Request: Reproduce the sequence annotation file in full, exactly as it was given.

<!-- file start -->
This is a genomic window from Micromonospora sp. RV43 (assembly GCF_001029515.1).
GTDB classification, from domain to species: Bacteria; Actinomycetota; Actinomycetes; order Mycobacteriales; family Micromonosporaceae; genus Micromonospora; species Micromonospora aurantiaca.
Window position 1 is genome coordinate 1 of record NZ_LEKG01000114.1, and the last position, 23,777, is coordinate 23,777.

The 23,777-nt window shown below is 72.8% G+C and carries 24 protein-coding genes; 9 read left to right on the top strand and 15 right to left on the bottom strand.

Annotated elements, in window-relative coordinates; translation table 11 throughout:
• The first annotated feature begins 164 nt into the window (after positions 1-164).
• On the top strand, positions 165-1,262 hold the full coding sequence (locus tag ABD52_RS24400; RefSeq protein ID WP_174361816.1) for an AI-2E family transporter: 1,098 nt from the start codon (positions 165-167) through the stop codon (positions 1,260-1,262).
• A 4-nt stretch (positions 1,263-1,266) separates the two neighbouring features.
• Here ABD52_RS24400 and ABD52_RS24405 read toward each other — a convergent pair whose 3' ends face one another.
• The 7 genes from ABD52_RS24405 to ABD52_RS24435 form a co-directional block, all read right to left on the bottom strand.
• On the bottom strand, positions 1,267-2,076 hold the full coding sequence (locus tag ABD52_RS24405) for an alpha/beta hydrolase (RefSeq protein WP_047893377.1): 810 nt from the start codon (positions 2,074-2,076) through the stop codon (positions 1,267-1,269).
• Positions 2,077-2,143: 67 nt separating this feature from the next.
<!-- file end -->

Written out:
This is a genomic window from Micromonospora sp. RV43 (assembly GCF_001029515.1).
GTDB classification, from domain to species: Bacteria; Actinomycetota; Actinomycetes; order Mycobacteriales; family Micromonosporaceae; genus Micromonospora; species Micromonospora aurantiaca.
Window position 1 is genome coordinate 1 of record NZ_LEKG01000114.1, and the last position, 23,777, is coordinate 23,777.

The 23,777-nt window shown below is 72.8% G+C and carries 24 protein-coding genes; 9 read left to right on the top strand and 15 right to left on the bottom strand.

Annotated elements, in window-relative coordinates; translation table 11 throughout:
• The first annotated feature begins 164 nt into the window (after positions 1-164).
• On the top strand, positions 165-1,262 hold the full coding sequence (locus tag ABD52_RS24400; RefSeq protein ID WP_174361816.1) for an AI-2E family transporter: 1,098 nt from the start codon (positions 165-167) through the stop codon (positions 1,260-1,262).
• A 4-nt stretch (positions 1,263-1,266) separates the two neighbouring features.
• Here ABD52_RS24400 and ABD52_RS24405 read toward each other — a convergent pair whose 3' ends face one another.
• The 7 genes from ABD52_RS24405 to ABD52_RS24435 form a co-directional block, all read right to left on the bottom strand.
• On the bottom strand, positions 1,267-2,076 hold the full coding sequence (locus tag ABD52_RS24405) for an alpha/beta hydrolase (RefSeq protein WP_047893377.1): 810 nt from the start codon (positions 2,074-2,076) through the stop codon (positions 1,267-1,269).
• Positions 2,077-2,143: 67 nt separating this feature from the next.